Gert Scholtz

3 years ago · 1 min. reading time · visibility 0 ·

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Once upon a time there was a narrative. It came along when we were born and neatly nestled itself in our mind - as yet blank and looking upon the world and the people around us. It started only with our genetic imprint but then slowly, as we took in images and experiences it grew to our own story - the evolving story of our life and our place in the world.

This story is not yet finished, not yet complete, not yet fully told. Because the narrative is at once actual and chimera. At once realistic and wishful. Truth and untruth. We look and listen to what happens and then store it in our mind. Never a perfect recollection. At times vague, often embellished. 

The narrative plays a trick. It looks at what unfolds, takes a view and tells us the story we prefer. We look back at the events and somewhere between realism, perception, and fiction, we mold it into something that suits us. We edit, select, and shape the story of our life to one we choose to live with within our subjective prism of plausibility. 

The narrative also takes our story into the future and overlays it with what we hope will happen. Today's events and yesterdays memories are projected onto the dreams and expectations we paint on the canvas of the future. The future is a yet a tale untold and unformed but outlined by the plot of our written chapters. 

We link moments, fragments, awareness and experiences and create the story of ourself, to ourself. And if our narrative does it well, if it finds some grounding, finds meaning in its telling, coherence in itself, connection with others, and finds a personal purpose however transient - it shall live quite happily ever after.

With thanks to and inspired by Ian Weinberg in his post A Tall Story.

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Julio Angel 🐝Lopez Lopez

3 years ago #26


Gert Scholtz

3 years ago #25

Tausif Mundrawala Thank you Tausif. I think this sentence of your is wonderful: "With each moment we are writing a word which would form into sentence and later on a great story."

Gert Scholtz

3 years ago #24

Bill Stankiewicz, \ud83d\udc1d Brand Ambassador Thank you Bill.

Cool 👍👍👍

Gert Scholtz

3 years ago #22

Cyndi wilkins Glad you enjoyed the carpet ride Cyndi - many thanks for reading. Our own story is indeed the biggest one we will ever tell - if only to ourself.

Gert Scholtz

3 years ago #21

Lisa Vanderburg Whimsical, wistful, wishes, wonts and wants - our story in five words - beautifully said Lisa, thank you.

Gert Scholtz

3 years ago #20

Pascal Derrien Glad you like the story Pascal. Thank you for sharing. To each his own story and truth!

Gert Scholtz

3 years ago #19

Nandita De Thank you very much Nandita.

Gert Scholtz

3 years ago #18

Franci\ud83d\udc1dEugenia Hoffman, beBee Brand Ambassador I wonder now how the phrase" happily ever before" will sound in a story. Thanks for the comment and for sharing Franci.

Gert Scholtz

3 years ago #17

Jerry Fletcher Thanks for the kind words Jerry. That's a catchy way you state it: "Looking forward to tomorrow's memories".

Cyndi wilkins

3 years ago #16

The most profound story we will ever tell is of the self...everything else is just a dream... Love this one Gert Scholtz...It sorta took me on a magic carpet ride;-)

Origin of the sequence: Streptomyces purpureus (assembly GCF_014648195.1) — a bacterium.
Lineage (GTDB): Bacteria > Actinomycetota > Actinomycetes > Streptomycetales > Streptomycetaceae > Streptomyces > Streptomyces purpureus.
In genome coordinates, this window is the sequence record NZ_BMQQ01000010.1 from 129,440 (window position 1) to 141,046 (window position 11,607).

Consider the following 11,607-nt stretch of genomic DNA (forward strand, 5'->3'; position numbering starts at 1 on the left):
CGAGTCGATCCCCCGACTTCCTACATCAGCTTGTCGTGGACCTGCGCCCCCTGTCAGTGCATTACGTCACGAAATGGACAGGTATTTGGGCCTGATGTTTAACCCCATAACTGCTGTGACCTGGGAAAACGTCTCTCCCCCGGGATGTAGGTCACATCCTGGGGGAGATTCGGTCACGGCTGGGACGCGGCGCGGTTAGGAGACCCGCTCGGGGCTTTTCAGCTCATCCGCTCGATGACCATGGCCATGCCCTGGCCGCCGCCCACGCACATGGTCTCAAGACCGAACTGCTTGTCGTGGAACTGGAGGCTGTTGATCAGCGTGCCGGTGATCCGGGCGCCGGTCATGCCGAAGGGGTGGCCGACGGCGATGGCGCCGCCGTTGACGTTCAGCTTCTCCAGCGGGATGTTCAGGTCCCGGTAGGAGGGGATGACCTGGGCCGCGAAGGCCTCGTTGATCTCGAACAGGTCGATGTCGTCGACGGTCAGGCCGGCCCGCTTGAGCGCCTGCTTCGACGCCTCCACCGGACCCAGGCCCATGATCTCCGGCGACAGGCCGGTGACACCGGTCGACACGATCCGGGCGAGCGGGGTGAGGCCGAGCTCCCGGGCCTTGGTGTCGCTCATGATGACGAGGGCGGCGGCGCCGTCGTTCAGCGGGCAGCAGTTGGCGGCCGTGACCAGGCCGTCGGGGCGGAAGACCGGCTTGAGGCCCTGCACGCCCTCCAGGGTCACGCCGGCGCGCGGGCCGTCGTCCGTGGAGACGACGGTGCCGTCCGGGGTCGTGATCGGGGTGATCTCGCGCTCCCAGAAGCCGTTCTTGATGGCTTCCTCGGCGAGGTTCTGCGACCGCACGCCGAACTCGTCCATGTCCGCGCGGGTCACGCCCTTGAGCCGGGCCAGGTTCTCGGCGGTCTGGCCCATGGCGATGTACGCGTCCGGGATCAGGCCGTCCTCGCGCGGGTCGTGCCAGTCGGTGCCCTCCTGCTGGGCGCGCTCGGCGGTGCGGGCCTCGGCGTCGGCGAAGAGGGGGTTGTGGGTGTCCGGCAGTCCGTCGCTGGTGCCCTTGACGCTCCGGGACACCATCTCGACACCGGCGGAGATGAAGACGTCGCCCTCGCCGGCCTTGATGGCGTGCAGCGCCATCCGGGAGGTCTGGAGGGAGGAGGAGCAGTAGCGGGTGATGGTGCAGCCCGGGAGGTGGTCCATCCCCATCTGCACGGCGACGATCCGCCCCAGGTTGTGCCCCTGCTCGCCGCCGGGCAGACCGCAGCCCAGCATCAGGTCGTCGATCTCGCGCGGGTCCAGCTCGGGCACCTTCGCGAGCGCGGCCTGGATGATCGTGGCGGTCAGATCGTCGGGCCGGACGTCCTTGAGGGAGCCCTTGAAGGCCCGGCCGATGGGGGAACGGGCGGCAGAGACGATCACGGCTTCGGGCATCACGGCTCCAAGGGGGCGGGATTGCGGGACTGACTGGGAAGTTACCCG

Lisa Vanderburg

3 years ago #15

A delightful piece of wistful and whimsical, or wishes and dreams, of wonts and wants.....delicious Gert Scholtz

Pascal Derrien

3 years ago #14

I like posts who star with once upon a time and this one is no exception. To the story tellers their prisms and their interpretation of the truth :-) Gert Scholtz

Very nice, Gert Scholtz. A happily ever after buzz! :)

Jerry Fletcher

3 years ago #12

Gert, You have a beautiful mind. you make me look forward to tomorrows memories.

Gert Scholtz

3 years ago #11

Phil Friedman Thank you Phil for the encouraging words - highly appreciated. I shall go forth then in Shakesperian heartiness!

Gert Scholtz

3 years ago #10

Phil Friedman Your words are very encouraging and received with appreciation. Thank you Phil. I shall go forth in Shakesperian heartiness!

Gert Scholtz

3 years ago #9

Ian Weinberg Not only your Tall Story, but all your posts have inspired my thinking. Many thanks for that, Ian.

Gert Scholtz

3 years ago #8

Randall Burns Dankie Randall and thank you VDS, I mean thanks Randall and dankie VDS!

Gert Scholtz

3 years ago #7

Ken Boddie Thanks Ken! I guess one can say if there are too many cooks in our head it may spoil the broth.

Gert Scholtz

3 years ago #6

Debasish Majumder Thank you for your continued sharing of my posts Debasish - much appreciated.

Randall Burns

3 years ago #5

Great piece! Gert Scholtz Inspiring indeed

Phil Friedman

3 years ago #4

Nice, Gert Scholtz, very nice. Deserving of becoming a soliloquy on a Shakespearian stage. Be cheerful and go forth with a brave and strong heart, my good friend!

Ken Boddie

3 years ago #3

Bravo, Gert. A tale of profundities. The plot thickens as we brew our stew of life’s cordon bleu, striving to keep the menu tasty rather than toxic. And how many hurdles must we jump on our race to happy ever after? And shall we know when we’re standing on the winner’s podium?

Ian Weinberg

3 years ago #2

A profound piece of neuropsychology Gert Scholtz - honored to be mentioned here. Dankie nogmaals, Oom!

Debasish Majumder

3 years ago #1

nice buzz Gert Scholtz! enjoyed read and shared. thank you for the buzz.

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